Guest blog post by Ashley Shelby, author of Red River Rising: The Anatomy of a Flood and the Survival of an American City
When it comes to the work of flood prevention, management, and mitigation, we don’t all speak the same language. Where a city engineer sees sluice gates, a homeowner sees a sump pump. Where a hydrologist sees—or doesn’t—a loop in a rating curve, a city emergency manager sees potential sandbagging capacity. But over the last fifteen years, and years of severe to catastrophic floods in the Upper Midwest’s river valleys, it has become critical that we share a common parlance when it comes to the decisions we make about how to live with rivers and other bodies of water.
For too long, we have remained complacent tenants of floodplains and watersheds. Human beings are drawn to bodies of water, often at their own peril. That’s why we see people continue to build homes on floodplains, on sandy barrier islands in the Gulf that are continually battered by hurricanes, on rocky cliffs on the West Coast that are washed away in mudslides. It’s a risk we take, and yet, for so many people—so many communities—surprise and shock are the responses when these disasters take place, even though these “disasters” are actually natural occurrences. In fact, they are only disasters because they occur at a place of human habitation. The truth is, disasters are largely social products.
In Grand Forks, North Dakota, in 1997, people had lived on the Red for generations. It’s typically a mild-mannered stream-like river that cuts a narrow channel, flows north, and is generally sluggish. It climbs no grand inclines, except the ancient shores of glacial Lake Agassiz. However, it is prone to flood almost every year because of that very flatness. There just isn’t anywhere for excess water to go.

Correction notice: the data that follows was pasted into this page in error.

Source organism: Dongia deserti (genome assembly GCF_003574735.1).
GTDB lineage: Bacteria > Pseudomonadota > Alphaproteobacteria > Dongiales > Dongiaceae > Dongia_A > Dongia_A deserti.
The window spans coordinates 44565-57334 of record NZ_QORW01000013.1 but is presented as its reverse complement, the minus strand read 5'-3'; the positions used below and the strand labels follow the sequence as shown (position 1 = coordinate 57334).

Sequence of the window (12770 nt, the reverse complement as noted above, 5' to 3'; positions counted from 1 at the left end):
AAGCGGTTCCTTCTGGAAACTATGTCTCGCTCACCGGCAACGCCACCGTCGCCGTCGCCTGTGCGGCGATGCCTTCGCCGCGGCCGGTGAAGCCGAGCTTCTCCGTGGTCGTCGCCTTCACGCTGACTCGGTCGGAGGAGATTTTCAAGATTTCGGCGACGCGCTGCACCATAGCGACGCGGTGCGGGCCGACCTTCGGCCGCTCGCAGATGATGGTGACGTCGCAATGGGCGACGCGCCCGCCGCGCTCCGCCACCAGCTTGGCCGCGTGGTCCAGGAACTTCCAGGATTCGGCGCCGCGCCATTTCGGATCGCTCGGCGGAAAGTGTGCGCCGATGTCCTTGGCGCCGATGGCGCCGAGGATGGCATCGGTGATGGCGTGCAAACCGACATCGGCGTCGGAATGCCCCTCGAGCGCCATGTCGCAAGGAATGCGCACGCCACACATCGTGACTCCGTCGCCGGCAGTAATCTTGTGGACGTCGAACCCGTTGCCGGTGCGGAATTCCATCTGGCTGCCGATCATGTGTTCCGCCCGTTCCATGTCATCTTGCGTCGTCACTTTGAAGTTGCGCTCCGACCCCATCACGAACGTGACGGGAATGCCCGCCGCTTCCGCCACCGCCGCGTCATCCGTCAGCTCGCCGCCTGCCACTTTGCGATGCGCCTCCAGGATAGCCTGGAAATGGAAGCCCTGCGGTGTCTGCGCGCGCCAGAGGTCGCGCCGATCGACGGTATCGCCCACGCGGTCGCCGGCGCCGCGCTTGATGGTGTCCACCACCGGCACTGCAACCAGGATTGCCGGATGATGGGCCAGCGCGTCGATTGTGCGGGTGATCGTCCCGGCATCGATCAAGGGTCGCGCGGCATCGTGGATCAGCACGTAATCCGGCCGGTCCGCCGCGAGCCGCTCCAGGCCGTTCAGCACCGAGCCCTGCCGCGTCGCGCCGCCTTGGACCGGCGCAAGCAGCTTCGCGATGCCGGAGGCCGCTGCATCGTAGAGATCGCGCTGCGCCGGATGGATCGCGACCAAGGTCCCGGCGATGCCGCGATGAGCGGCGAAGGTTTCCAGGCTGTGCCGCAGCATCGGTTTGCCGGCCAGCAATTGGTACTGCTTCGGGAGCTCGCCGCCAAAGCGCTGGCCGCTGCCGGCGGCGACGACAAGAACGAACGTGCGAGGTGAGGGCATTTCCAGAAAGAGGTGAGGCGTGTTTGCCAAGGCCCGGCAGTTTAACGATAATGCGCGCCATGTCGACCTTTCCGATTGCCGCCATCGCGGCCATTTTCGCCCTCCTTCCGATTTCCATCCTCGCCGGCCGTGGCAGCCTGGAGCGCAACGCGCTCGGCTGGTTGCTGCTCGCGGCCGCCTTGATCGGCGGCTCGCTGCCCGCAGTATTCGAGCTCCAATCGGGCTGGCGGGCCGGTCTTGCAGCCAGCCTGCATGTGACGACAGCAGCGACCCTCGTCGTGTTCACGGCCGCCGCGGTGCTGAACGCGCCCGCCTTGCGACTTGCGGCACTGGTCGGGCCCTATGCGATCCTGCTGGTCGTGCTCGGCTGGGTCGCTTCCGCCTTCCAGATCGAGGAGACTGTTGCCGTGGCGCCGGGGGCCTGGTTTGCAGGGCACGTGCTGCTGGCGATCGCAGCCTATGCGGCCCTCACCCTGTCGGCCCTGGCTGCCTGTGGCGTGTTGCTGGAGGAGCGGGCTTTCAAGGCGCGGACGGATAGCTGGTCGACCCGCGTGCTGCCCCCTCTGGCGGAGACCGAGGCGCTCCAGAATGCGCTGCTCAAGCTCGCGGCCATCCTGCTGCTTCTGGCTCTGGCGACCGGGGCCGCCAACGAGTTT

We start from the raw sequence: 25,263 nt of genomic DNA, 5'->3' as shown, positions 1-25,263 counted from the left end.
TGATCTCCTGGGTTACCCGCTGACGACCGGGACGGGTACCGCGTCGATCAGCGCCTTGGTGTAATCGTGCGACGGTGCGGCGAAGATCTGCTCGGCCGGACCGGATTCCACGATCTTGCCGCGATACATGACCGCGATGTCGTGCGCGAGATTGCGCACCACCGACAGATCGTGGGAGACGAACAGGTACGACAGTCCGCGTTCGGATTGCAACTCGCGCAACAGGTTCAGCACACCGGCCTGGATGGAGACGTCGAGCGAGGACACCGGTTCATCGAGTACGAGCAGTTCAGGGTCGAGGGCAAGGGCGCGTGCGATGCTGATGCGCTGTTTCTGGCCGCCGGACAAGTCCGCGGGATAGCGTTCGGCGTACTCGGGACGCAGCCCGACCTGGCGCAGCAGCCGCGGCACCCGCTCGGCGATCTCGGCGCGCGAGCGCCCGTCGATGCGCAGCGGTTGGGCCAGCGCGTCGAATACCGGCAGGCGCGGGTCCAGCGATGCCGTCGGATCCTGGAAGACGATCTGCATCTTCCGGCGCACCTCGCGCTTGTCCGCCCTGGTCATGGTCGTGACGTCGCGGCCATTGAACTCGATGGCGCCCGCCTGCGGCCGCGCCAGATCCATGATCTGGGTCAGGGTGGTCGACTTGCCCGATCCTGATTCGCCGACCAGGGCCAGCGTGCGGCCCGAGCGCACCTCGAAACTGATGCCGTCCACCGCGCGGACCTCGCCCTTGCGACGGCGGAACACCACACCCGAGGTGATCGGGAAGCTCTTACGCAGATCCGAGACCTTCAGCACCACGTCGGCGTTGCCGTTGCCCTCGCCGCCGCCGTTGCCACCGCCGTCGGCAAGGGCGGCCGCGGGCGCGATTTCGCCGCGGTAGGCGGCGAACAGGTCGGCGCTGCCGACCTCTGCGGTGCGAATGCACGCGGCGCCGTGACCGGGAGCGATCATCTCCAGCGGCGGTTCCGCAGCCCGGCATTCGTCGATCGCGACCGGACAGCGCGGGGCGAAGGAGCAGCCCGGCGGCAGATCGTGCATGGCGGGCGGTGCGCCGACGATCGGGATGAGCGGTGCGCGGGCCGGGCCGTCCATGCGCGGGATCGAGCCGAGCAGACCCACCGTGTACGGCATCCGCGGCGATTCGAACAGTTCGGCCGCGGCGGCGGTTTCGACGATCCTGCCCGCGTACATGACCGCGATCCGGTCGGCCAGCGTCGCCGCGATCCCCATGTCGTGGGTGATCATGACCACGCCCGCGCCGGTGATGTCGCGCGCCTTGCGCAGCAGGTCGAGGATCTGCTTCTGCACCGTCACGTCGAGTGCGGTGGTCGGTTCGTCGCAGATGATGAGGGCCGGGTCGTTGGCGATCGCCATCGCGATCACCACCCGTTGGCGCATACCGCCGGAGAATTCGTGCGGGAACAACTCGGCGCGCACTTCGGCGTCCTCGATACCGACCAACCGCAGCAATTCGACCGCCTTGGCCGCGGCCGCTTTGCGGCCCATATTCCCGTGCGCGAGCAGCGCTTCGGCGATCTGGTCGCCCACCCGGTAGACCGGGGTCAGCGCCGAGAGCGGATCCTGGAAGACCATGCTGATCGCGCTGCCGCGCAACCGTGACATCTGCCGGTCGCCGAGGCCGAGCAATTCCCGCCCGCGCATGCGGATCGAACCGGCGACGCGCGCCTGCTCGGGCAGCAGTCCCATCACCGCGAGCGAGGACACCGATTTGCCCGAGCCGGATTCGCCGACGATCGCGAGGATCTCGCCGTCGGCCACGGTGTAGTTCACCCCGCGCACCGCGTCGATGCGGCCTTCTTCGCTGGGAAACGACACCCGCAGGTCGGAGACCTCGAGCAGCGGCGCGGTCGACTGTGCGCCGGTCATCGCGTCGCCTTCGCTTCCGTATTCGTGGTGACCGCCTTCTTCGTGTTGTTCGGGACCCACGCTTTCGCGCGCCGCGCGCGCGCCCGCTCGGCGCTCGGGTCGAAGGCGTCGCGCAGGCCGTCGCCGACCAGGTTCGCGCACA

In the decades preceding 1997, flooding had been kept in check. Yes, there had been a catastrophic flood in 1897 and a few close calls through the years, but 1997 was shaping up to be a do-able flood season. The crest would be high, but the hardy folks of Grand Forks had been through this many times before. Sandbag until you collapse, turn on your sump pump, and hunker down.
But the advance of time and technology has made us arguably overly reliant on technology and perhaps not as in tune with the environment, the watershed, and the way rivers historically behave—and, perhaps more important, the chance every year that they will do something totally unexpected. While the hydrologists at the National River Forecast Center in Chanhassen were unable to see a strange loop in the rating curve detailing flow and velocity of the Red at East Grand Forks (in fact, it is patently impossible to see a loop in a rating curve until after the event), the waters of the Red poured into downtown Grand Forks and East Grand Forks and the face—and the soul—of both communities were changed forever. Floodplains were cleared, homes razed, dikes built, floodwalls raised, and while these efforts were necessary, they caused great heartache for the residents of Grand Forks.